February 26, 2011 –
JOINT BASE BALAD, Iraq — As service members joined together to celebrate Black History Month, they were greeted by an individual appearing to be former boxing heavyweight champion Muhammad Ali at the Black History Month celebration at the East Morale, Welfare and Recreation facility Feb. 26 at Joint Base Balad, Iraq.
As if he was walking toward the ring to box, he wore red boxing gloves and black trunks with red stripes down the side, bouncing on his tip toes, swinging his gloves in an upper cutting motion, chanting, “ I’m the greatest and I’m so pretty. I float like a butterfly and sting like a bee.”
Even though it wasn’t really Ali, service members listened to every word and laughed, as if Ali had said it in the late 60’s (in his prime).
Instead, however, it was Staff Sgt. Jamian Slade, a Newport News, Va., native and a personnel non-commissioned officer, with the 13th Combat Sustainment Support Battalion, 3rd Sustainment Brigade, 103rd Sustainment Command (Expeditionary), simply casting as Ali in a part of the celebration called, “Who am I.”
“Who am I,” was a part of the celebration set to educate and test service members’ knowledge by matching eight impersonations of icons in black history with the icon being impersonated.
Along with Slade imitating Ali, seven other performers personified historical icons including: Dr. Daniel Hale Williams, the first African American physician to perform the first successful open heart surgery operation; judge Constance Baker Motley, the first black woman to serve as a federal judge; and Althea Gibson, the 1950s female tennis player who broke color barriers in national and international tennis competitions; and entrepreneur Madame C.J. Walker, the first female African American millionaire in America. Walker invented the Walker System, a successful line of hair products specifically for African American women.
Other impersonations included pilot Eugene Bullard, an American volunteer with the French Army and the first and only black military pilot in World War I; President Barack Obama, the 44th president of the United States and the first African American elected to that position; Rosa Parks, the civil rights activists known for her refusal to surrender her seat to a white bus passenger in Alabama in 1955.
Many service members said it’s important to celebrate Black History Month or any culture’s history together because it helps educate and inform one another of other cultures and beliefs.
“I think it’s an awesome opportunity to bring everybody together to educate and inform,” said Lt. Col. Lucila Ibarra, the equal opportunity advisor and deployed sexual assault response coordinator with the 103rd ESC, and a Waukegan, Ill., native. “Also, everyone is on the same level. No one is higher or better. We are on the same level.”
In 1955, the thought of blacks and whites sitting next to each other enjoying each other’s company was unperceivable. Many laws in the South prevented such a friendship, but many say now, due to history and the Civil Rights Movement, Americans welcome the idea of a more diverse future.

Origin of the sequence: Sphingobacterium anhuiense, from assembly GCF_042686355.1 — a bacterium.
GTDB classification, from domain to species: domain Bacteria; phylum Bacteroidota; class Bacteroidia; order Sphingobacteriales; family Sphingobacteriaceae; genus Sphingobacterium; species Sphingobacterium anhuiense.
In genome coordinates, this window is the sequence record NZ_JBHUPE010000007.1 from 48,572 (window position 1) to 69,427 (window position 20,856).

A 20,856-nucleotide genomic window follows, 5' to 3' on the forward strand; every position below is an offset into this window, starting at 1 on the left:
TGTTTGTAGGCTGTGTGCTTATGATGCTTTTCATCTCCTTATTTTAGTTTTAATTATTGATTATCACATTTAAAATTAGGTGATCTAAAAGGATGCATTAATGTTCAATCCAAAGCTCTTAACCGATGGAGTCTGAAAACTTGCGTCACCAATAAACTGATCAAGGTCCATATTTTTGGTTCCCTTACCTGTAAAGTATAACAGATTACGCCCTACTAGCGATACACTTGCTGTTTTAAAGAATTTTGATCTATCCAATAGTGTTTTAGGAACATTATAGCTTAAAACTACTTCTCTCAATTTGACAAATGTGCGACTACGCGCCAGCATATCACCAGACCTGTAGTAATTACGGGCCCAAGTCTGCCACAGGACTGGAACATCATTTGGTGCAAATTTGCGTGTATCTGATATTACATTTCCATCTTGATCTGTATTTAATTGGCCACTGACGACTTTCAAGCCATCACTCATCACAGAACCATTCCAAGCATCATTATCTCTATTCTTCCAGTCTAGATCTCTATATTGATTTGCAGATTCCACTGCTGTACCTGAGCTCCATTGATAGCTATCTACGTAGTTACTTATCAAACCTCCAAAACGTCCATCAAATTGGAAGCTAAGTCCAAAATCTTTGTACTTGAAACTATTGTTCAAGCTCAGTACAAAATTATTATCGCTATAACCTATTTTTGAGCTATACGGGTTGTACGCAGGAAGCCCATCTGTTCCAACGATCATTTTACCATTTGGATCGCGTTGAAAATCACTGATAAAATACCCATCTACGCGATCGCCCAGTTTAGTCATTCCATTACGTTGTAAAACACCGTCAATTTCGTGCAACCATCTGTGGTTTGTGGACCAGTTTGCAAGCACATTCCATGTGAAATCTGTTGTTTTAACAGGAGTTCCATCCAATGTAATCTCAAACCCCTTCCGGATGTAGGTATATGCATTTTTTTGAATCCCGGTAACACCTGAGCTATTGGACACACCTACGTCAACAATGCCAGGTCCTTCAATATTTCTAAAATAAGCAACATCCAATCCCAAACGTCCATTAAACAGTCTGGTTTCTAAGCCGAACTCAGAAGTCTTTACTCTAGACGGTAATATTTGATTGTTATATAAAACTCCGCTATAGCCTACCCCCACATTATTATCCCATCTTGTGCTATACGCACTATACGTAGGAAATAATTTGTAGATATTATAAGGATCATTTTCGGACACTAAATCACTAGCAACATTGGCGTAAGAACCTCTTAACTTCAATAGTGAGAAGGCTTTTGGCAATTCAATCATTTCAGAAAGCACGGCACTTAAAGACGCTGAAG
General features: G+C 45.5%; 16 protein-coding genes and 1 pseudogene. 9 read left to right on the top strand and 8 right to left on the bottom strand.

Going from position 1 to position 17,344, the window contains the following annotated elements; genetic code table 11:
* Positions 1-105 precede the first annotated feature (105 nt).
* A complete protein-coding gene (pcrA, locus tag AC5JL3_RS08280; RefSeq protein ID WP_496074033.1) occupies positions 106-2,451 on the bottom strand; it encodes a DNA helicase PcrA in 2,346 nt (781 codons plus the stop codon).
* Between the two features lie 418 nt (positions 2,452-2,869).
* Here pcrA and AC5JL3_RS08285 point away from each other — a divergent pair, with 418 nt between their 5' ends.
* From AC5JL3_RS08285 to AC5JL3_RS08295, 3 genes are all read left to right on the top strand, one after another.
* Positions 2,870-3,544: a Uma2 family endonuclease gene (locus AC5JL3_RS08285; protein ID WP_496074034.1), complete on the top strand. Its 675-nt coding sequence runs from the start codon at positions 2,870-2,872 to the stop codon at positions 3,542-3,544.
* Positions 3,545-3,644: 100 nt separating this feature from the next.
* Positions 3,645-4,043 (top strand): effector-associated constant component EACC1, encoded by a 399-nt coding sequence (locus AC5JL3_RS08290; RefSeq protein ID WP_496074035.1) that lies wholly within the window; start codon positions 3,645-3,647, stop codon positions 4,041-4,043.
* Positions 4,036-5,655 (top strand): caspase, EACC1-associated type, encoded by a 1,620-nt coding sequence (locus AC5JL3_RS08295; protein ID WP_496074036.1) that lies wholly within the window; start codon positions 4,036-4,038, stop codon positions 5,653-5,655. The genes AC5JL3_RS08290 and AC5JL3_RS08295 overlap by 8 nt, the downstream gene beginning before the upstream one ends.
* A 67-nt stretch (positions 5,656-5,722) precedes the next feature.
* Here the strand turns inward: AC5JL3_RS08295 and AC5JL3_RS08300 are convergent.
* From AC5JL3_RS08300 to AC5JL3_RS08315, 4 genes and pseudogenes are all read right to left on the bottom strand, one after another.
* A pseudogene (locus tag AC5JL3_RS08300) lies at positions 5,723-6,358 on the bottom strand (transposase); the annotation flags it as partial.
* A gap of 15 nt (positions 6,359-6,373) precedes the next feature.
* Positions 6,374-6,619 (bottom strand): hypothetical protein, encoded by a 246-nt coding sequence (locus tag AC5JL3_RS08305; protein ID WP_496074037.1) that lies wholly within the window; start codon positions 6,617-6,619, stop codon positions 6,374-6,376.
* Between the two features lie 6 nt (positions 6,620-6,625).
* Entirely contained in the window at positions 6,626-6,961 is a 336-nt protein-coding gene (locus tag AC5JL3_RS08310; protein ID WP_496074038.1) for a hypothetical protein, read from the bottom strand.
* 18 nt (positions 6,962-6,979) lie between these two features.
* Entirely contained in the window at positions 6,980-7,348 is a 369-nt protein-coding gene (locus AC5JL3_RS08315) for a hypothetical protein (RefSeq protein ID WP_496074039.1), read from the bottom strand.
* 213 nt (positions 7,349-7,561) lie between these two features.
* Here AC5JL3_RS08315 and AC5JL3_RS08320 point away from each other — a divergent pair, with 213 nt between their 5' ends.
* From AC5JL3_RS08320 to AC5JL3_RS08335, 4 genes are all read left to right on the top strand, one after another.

“We must embrace diversity rather than merely tolerating it,” said Brig. Gen. Mark Corson, commander of the 103rd ESC, and a Maryville, Mo., native. “I could argue that ultimately the Civil Rights Movement, led by Martin Luther King [Jr.], may have changed the nature of our country, and ultimately may have set the conditions that will save the future of our nation.”
Fifty-seven years later, the embracement of diversity in America was displayed at the celebration as a diverse group of service members joined together to celebrate and learn more about black history.
“I think it’s wonderful that we had such a big turn out,” said Chief Warrant Officer 2 Limari Williams, an information systems division chief with the 103rd ESC, and an Atlanta native. “We had to pull out more chairs, and that’s a wonderful thing. I think as we continue to integrate the races and merge the nationalities, down the line, we won’t call Americans by whatever their nationality is.”
The underlying theme of this Black History Month event is that America should not only learn about black history but about all American’s ethnic background.
“Italian Americans, Asian Americans, Native Americans, we are all really just Americans,” said Williams. “We pledge allegiance to the same flag, and I am an American first.”
Rosa Parks was arrested for standing up against racial segregation by remaining seated at the front of a bus. Martin Luther King, Jr., devoted his life to leading the Civil Rights Movement toward equal opportunity. So many more black history icons fought like Muhammad Ali, and fought to help the state of diversity in America. Learning about their accomplishments is still helping to create a more multi-cultural future for all races.
“As an African American, I think that it is important that we understand our history,” said Williams. “I think if it had not been for the contributions of African Americans throughout the history of our nation, we would not be the nation we are today.”